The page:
(& qnx4){maybe jfs, xfs, reiserfs}[NTFS can resize, mounts read-only, no create]
"Be sure to create at least two partitions: one for the root filesystem (which must be mounted as /) and one for swap. If you forget to mount the root filesystem, partman won't let you continue until you correct this issue."
"Typically 150–250MB is needed for the root partition."
8Friday, 04 January 2013 19:51
Would maybe also be helpful to give people the option to pare down the image so it fits on a CD. I know from many other trials that images contain far more stuff than is initially needed...
Linux is supposed to be about "freedom" but that's not my experience!
Over the last 12 years I've repeatedly tried going over to Linux & every time encountered one problem or another, how long will it take for you guys to wake up to the simple fact that most people just want an OS that's simple to install & to use without wasting time trying to find answers for things that are a doddle on Windows, the net is overflowing with Linux related problem pages over trivial things like how to install software, makes my blood boil!
7Friday, 04 January 2013 19:32
1- Not very helpful telling people they can install from a USB without telling them how...
2- Downloaded the latest version after checking my machine fits the bill, which it does, when I tried to install after burning the image on a DVD, got an error message that the CPU was not compatible...
Looks like yet another DVD wasted & yet another distro achieving nothing more than putting me off Linux & staying with Windoze, even tho I loath it, but maybe better the devil than the one you don't...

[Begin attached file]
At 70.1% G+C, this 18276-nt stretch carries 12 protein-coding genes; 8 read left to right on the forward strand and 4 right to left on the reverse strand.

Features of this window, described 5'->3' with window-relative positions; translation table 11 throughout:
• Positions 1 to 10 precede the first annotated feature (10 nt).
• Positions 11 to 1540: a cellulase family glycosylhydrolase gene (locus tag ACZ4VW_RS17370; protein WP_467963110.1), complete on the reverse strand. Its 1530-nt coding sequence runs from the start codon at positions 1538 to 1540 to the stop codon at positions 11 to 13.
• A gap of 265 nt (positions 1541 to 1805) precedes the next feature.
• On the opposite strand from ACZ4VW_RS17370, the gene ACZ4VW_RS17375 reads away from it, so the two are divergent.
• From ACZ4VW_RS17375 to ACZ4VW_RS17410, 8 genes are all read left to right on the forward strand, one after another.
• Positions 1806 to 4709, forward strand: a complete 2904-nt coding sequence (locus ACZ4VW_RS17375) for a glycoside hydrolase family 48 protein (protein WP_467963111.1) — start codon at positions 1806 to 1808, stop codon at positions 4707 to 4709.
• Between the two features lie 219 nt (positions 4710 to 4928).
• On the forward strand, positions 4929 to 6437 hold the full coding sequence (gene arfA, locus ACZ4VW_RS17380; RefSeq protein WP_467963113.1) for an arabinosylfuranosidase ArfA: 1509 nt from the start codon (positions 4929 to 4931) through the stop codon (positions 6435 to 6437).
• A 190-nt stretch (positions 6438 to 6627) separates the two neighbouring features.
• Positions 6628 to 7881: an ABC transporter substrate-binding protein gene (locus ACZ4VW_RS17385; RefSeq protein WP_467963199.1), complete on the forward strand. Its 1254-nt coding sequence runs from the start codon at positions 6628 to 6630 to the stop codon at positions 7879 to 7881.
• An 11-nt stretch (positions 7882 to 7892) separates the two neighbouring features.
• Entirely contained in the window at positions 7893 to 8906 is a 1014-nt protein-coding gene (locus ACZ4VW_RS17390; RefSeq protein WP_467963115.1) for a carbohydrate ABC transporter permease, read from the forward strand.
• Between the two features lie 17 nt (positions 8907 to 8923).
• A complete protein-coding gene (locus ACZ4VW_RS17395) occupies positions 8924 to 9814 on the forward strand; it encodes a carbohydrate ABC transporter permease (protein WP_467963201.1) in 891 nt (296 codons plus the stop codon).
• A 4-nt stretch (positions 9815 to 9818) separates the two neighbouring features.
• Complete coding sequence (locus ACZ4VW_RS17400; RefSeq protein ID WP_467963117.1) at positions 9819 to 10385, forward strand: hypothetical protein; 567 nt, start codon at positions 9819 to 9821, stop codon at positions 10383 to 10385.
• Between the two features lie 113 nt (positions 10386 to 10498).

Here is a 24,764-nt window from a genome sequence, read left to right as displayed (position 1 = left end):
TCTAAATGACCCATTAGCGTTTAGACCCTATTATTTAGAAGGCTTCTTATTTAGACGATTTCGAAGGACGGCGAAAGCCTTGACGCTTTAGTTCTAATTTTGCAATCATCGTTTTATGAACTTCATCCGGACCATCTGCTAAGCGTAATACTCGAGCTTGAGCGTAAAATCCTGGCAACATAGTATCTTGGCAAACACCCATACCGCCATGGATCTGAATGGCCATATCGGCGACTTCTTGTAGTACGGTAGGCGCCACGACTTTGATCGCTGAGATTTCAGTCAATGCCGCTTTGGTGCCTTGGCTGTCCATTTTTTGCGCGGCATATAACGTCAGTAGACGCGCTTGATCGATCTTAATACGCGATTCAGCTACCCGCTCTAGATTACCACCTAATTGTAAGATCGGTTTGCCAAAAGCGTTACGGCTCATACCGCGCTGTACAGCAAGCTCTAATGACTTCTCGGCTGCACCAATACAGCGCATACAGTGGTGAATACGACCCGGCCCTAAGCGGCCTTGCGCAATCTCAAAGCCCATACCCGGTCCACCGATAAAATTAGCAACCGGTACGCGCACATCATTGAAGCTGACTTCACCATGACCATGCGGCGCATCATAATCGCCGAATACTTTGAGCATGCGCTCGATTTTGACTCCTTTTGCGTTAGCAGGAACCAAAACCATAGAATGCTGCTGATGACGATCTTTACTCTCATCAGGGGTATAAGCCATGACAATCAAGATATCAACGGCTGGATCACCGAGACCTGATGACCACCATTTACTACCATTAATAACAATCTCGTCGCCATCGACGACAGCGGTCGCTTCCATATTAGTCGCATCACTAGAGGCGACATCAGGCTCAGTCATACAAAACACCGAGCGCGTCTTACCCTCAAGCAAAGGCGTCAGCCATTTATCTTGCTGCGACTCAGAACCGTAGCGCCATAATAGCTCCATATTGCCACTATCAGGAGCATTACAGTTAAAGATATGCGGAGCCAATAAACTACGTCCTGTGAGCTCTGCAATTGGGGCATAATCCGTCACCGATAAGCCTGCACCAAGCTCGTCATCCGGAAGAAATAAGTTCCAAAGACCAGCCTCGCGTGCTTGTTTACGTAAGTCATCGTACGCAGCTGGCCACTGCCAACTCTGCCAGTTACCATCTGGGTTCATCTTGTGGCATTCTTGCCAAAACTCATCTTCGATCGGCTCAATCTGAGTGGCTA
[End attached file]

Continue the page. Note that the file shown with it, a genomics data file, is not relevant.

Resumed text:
SnowLinux 4 E17?
6Friday, 04 January 2013 15:15
Will you be releasing SnowLinux 4 with the new E17 stable soon?

By the way, congratulations on this release and on how much you have achieved in such a short time!

Edit by Lars: Yes, E17 will follow in one month.
5Friday, 04 January 2013 05:57
the download link of 64bit at is wrong.

I'm going to try this release,hope it will be great.

Edit by Lars: I corrected the link now. Enjoy this new release!
Tests nice, but how to install?
4Friday, 04 January 2013 04:04
Live testing - this is one very smooth DebIan spin/remix!

The installer keeps asking me to select a "root" partition - please detail install requirements:
Logical or primary?
Filesystem(s) (Ext2/Ext3/Ext4/FAT32/NTFS/...)?
Selectable mount points (root, boot, home, ...)?
(Am I making this way too complicated?)


Edit by Lars: Please watch this tutorial:
snow linux mate
Wednesday, 16 October 2013 21:22
just tried the new snow linux mate crashed on reboot grub issue it seems snow linux not ready for main stream yet
Reply to Lars' Edit
3Friday, 04 January 2013 01:59
I definitely agree that it's already a lot more stable than Ubuntu releases (even LTSs) :). Anyways, thanks a lot, the ISO just finished downloading so I'll be installing momentarily :).
SnowLinux 4
2Friday, 04 January 2013 00:51
I'm looking forward to trying this release (I've been trying a number of Debian-Based distros lately). However, I don't think (I'm 99.9% sure) that Wheezy has been released yet, so it's still "testing" not "stable." Also, how will debian backports be handled considering the backports repo doesn't exist yet (AFAIK)? Finally, isn't Debian Wheezy only supported for a year after Jessie is released? meaning February or March 2012, plus about two years, plus an extra year, making it Feb/March 2016? Unless you plan to support the repos for another year...

Edit by Lars: Yes, it's still "testing". But it's marked as stable, because it's using the Debian stable branch and not the testing one. Also Debian "Wheezy" already more stable than a stable Ubuntu release. We'll add backports to Snowlinux 5, if required. Sure the release is only supported for the Debian Wheezy release cycle. That means until 2016, not 2017. That was a typo on our side. Sorry. Thank you for trying Snowlinux.
1Friday, 04 January 2013 00:28
Download speed too stronK....

Edit by Lars: It's due to the fact that so many people are downloading this new release now. Please try again a bit later. Thank you for trying Snowlinux.